‘That’s because we don’t want to spend this afternoon in A&E,’ I explained, heaping mental brownie points on husband’s head.
‘Also, it was a rubbish knife,’ said husband, immediately being seised of said brownie points.
Daughter laid out heaps of clothes. ‘Look,’ she sighed. ‘A real Moschino belt. And it only cost 50p.’
I was watching QI the other night, the one on kitsch – and after about five minutes my daughter looked at me and said, ‘We have to be the kitschiest family, like, ever.’
Really? Like, Ever?
‘I’m not in the slightest kitschy, ‘I said haughtily.
‘Tiffany lamp shades,’ she said. ‘We have millions of those.’
‘Yeah, but they’re not real.’
‘Exactly,’ she said witheringly.
Kitsch, according to the Oxford Dictionary, is art, objects, or design considered to be in poor taste because of excessive garishness or sentimentality, but sometimes appreciated in an ironic or knowing way. So I suppose fake is more kitsch. If we had real Tiffany lamps, we wouldn’t have them for very long. I would sell them, so I could afford to loll about on a beach in the Maldives while some hunky bloke was standing ready with a strawbarry daiquiri. And that in itself, I have to admit, is pretty kitsch.
‘Lava lamps,’ she said.
‘Yes, but I’ve put most of them in the back bedroom now. Having them all in the living room made us look as if we were weird religious types with an altar by the telly.’
‘But you haven’t thrown them away,’ she went on inexorably. ‘And what about the nodding cat that gives you wishes?’ And all those blue jugs with place names on them?’
‘They’re collectables,’ I said weakly. ‘And I like having a jug called Stansted Mountfitchet.’
‘Toby jugs?’ she said, quick as a flash, and then starting reeling off lists of stuff I’d never even thought of as kitsch. ‘Your pencil case, that pink clock, your tea cosy, egg cosies, for God’s sake, those biscuit tins…’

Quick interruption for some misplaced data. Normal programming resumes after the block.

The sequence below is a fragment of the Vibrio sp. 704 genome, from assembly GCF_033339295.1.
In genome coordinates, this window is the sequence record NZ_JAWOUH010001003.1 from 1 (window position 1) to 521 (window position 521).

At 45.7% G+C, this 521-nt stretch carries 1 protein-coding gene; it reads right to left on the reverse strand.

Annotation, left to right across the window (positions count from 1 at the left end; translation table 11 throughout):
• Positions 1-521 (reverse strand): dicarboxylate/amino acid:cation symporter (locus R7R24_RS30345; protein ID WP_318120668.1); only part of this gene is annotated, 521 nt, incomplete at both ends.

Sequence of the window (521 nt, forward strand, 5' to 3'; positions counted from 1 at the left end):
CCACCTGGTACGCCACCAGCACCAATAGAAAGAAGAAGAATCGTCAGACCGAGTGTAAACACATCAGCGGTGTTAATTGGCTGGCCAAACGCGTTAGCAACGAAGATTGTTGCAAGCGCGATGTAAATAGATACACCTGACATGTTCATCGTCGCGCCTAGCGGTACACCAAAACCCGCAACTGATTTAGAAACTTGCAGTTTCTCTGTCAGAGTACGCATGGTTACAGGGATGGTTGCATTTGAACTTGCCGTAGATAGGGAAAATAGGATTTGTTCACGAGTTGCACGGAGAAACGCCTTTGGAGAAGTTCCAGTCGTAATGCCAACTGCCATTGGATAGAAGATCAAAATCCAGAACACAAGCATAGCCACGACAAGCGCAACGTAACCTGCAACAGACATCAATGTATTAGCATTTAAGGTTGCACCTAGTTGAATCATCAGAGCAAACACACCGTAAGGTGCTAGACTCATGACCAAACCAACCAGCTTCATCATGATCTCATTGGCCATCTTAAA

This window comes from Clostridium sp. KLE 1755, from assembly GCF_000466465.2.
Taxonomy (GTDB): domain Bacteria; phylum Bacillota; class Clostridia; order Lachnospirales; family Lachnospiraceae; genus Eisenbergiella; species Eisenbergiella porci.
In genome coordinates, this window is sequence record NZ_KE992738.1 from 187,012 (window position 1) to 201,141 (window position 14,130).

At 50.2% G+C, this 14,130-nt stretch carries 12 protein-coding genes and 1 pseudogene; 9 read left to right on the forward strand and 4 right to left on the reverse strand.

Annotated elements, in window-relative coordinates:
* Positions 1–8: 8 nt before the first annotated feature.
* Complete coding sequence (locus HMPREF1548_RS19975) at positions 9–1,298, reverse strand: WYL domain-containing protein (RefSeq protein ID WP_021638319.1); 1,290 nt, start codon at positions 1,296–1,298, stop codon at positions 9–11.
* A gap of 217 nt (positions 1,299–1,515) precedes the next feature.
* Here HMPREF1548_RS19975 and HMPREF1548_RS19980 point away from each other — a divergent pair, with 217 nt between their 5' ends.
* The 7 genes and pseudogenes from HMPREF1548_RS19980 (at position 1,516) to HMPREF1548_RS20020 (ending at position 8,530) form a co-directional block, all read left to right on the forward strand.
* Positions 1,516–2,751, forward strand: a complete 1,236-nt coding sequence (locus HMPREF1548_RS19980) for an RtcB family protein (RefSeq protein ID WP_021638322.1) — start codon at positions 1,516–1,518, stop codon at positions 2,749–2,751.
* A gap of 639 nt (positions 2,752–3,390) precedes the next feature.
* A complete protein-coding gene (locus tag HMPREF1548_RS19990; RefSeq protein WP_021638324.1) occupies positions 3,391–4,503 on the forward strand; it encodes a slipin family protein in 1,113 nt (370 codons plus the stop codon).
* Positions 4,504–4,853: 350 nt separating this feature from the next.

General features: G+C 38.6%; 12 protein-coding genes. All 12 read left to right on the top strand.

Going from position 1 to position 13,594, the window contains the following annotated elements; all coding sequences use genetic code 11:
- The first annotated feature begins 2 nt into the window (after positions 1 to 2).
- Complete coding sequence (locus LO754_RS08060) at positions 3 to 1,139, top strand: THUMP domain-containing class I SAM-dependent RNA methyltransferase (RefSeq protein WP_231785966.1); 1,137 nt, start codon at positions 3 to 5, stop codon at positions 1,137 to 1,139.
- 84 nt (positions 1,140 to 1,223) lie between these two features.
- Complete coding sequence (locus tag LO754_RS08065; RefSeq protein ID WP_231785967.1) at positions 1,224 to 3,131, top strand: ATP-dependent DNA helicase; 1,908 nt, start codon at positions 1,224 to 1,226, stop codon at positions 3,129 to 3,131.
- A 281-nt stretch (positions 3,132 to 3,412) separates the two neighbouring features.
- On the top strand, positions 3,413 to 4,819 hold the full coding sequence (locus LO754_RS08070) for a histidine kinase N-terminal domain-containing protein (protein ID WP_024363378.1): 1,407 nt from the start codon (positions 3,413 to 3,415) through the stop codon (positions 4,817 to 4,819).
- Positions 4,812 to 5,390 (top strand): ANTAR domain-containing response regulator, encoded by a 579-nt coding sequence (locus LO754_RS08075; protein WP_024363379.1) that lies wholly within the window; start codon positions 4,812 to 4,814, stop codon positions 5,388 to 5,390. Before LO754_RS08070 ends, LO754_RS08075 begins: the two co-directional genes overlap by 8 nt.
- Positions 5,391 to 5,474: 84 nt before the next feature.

I zoned out. The thing is, the person responsible for all this is my mother. Of course. Aren’t mothers to blame for everything? She was the one, when I was a child, who adorned our living room walls with those portraits of green-faced oriental women. She felt they teamed nicely with the carved cedar wood lamp stand (it looks as if it has a dragon twining around it). It was my dad who bought the G plan furniture, though. I’m not sure who started the collection of Bunnikins rabbits and china Disney models from The Lady and the Tramp. By the time I’d got to withering teenage mode I don’t think either of them would admit to buying any of the by-now chipped cutesy figurines, even though they were permanently on display (and religiously dusted).
Back to reality and my daughter was still droning on about my shameless lack of taste. ‘A caravan,’ she said sudddenly. ‘We had a bloody caravan. And you can’t get much more kitsch than that.’
‘We had some good holidays in that,’ I said.
‘It was lined in green brocade,’ she said. ‘With bobble fringes on the pelmets.’
‘Yes, but you cut those off,’ I argued.
‘Because I have good taste,’ she said.
And you can’t really argue with that, she does have good taste. But kitsch is cool right now. The seventies are in. And she has just bought herself a pair of platform sandals in wet-look leather. Cool? Straight out of the fridge, daddio.
This just made me laugh. I particularly liked the dalek planter captioned ‘germinate!’.